29 June 2020

Treasures from the Trash: A TV Stand

In our apartment building, there's a compactor room where we put our trash and recyclables. Sometimes, my neighbors leave furniture there.

Here's what I found on one occasion: a TV stand!

It was in good shape and I would've taken it home if I had some space to spare.

Then I would turn it from blah to TADA!  Let me borrow some images from Pinterest to show you how:

Made to order - Handmade Rustic Corner Table / TV Stand with Shelf in White. **Please note I currently wont be able to take on any more orders until after Christmas, but please dont hesitate to contact me if you have any questions or enquiries. Kind regards, Remy** Made from 100%
via Pinterest
I would wrap wood around the TV stand to give it a rustic look.

via Pinterest

This one's wrapped in wood, too, but with an added back panel to hang the TV. I like it!

fix for cheap tv stand
via Pinterest
Maybe I can paint it in a uniform shade and add some legs to make it look more classic.

I'll also explore adding doors for hidden storage:

Ikea Restyle: Mid Century TV Stand | A Beautiful Mess | Bloglovin̢۪
via Pinterest

amber interior design
via Pinterest

via Pinterest

I can also turn it into another kind of furniture:
via Pinterest
Like a pillow-top bench with built-in shoe storage...TADA!

office and craft room storage, printer cart
via Pinterest

I can also paint it in a fun color, attach some casters, and use it as an arts and crafts shelf...TADA!

Thanks for dreaming with me!

22 June 2020

Postcard Pen Pals

A few years back, I was reading this memoir about Alice Waters who is a chef, food activist and founder of Chez Panisse

Coming to My Senses by Alice Waters
via Penguin Random House

In the book she says:
"I've always loved postcards, both sending them and getting them. I really believe that the right picture on a postcard tells it all. Plus you don't have to write too much on the back! I felt I could write a few lines, and the picture on the front could convey everything I couldn't express. I have boxes and boxes of postcards I've collected over the years -- I buy them and send them off wherever I go but always come home with way more than I can send. And even in the places where I stay when I'm traveling, I'll take postcards I find and prop them up on shelves of the hotel room, in places that need a little temporary decoration and beauty. It's an inexpensive way to make a room beautiful." - Alice Waters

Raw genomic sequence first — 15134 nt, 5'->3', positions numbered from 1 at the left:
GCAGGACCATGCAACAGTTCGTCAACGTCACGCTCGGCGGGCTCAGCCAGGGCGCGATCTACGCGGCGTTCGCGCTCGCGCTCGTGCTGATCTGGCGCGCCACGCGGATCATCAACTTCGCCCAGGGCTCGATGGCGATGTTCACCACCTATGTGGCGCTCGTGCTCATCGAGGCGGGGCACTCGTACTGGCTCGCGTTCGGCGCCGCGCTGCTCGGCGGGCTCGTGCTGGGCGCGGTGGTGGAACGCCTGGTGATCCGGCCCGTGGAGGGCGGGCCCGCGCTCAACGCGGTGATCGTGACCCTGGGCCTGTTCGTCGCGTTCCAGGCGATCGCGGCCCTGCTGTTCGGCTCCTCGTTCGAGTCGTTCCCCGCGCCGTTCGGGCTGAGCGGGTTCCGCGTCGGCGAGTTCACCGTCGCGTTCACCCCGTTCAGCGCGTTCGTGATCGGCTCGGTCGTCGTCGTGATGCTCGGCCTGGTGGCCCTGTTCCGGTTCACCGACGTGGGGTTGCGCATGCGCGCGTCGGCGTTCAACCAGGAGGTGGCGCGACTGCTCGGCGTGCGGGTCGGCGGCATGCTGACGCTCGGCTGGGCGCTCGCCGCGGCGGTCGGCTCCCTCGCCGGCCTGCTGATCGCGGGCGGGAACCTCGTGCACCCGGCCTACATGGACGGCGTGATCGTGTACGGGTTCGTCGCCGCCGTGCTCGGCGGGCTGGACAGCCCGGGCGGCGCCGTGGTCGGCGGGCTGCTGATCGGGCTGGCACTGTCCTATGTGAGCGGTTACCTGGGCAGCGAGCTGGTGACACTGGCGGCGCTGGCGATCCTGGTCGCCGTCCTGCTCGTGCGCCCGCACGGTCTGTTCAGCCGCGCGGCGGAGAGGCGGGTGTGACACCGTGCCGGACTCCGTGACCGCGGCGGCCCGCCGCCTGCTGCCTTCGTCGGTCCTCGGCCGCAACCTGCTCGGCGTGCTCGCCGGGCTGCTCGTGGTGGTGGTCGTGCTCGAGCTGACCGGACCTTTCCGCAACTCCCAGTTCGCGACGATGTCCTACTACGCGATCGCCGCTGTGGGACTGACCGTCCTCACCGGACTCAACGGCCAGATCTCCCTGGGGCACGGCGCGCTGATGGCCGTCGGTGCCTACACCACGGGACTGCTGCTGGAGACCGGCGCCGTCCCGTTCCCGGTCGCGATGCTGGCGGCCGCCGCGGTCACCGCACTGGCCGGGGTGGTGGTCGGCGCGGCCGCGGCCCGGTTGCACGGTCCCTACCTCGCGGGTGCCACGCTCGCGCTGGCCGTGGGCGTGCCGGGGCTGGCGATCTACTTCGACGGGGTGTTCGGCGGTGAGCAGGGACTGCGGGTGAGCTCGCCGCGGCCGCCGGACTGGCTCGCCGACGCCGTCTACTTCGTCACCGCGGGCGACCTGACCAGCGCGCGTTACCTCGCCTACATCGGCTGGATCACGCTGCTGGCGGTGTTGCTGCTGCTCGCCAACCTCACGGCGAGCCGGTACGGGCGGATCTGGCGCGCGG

I loved this particular piece of information because I could relate! Looking for postcards is still one of the things I do when I find myself in a new city.

I search for them in souvenir shops, drug stores...even thrift shops. And I buy more than I send out. 

In a previous post, I wrote about curating a set of postcards that I sent to friends for their birthdays. The blank postcards came from my collection. I wrote wishes on the back with specific memories with that friend (ex. the summer we went dolphin watching or took an international trip together).

When my parents were still alive, I sent them a postcard from every place I visited. My Dad was always excited to tell me that they received it. This is one of the many things I truly miss now that they are no longer around. I lost my pen pals.

But I found a new one!

She's Kim, my six year old niece. She lives in the Philippines and when I last saw her, we played a hiding game. She would hide under the dinner table after we all had our meal and I would say, "Where's Kim?" Then she would appear and I would tell her, "There you are! I thought you disappeared." And she would say, "I disappeared to Paris" or "I disappeared to Bangkok" or "I disappeared to Antwerp". For a six year old, her list of cities are quite impressive!

Now that we're far away (I live in the U.S.), I hope to continue bonding with her and keep her interested in geography, adventure, and travel. So I sent her this package. Inside are a map of the United States, a bunch of stickers, and a letter saying we are now pen pals.

Every month, I'll send her a postcard from a different State (all from the stash I've collected over the years). When she gets the postcard, she has to look at the map and find the State where the postcard came from and mark that part of the map with a sticker.

I hope this improves her reading and spelling skills, appreciation for geography, and patience (because she has to wait for the next postcard), all while having fun (Ooohhh! A matching game! With stickers!).

Here are the postcards I've mailed to her so far:

New York 




Washington, D.C.


I can't wait to look at the sticker-filled map the next time I see her. And that means I have to visit new States when it's safer for all of us to travel. That way, I can send her more postcards.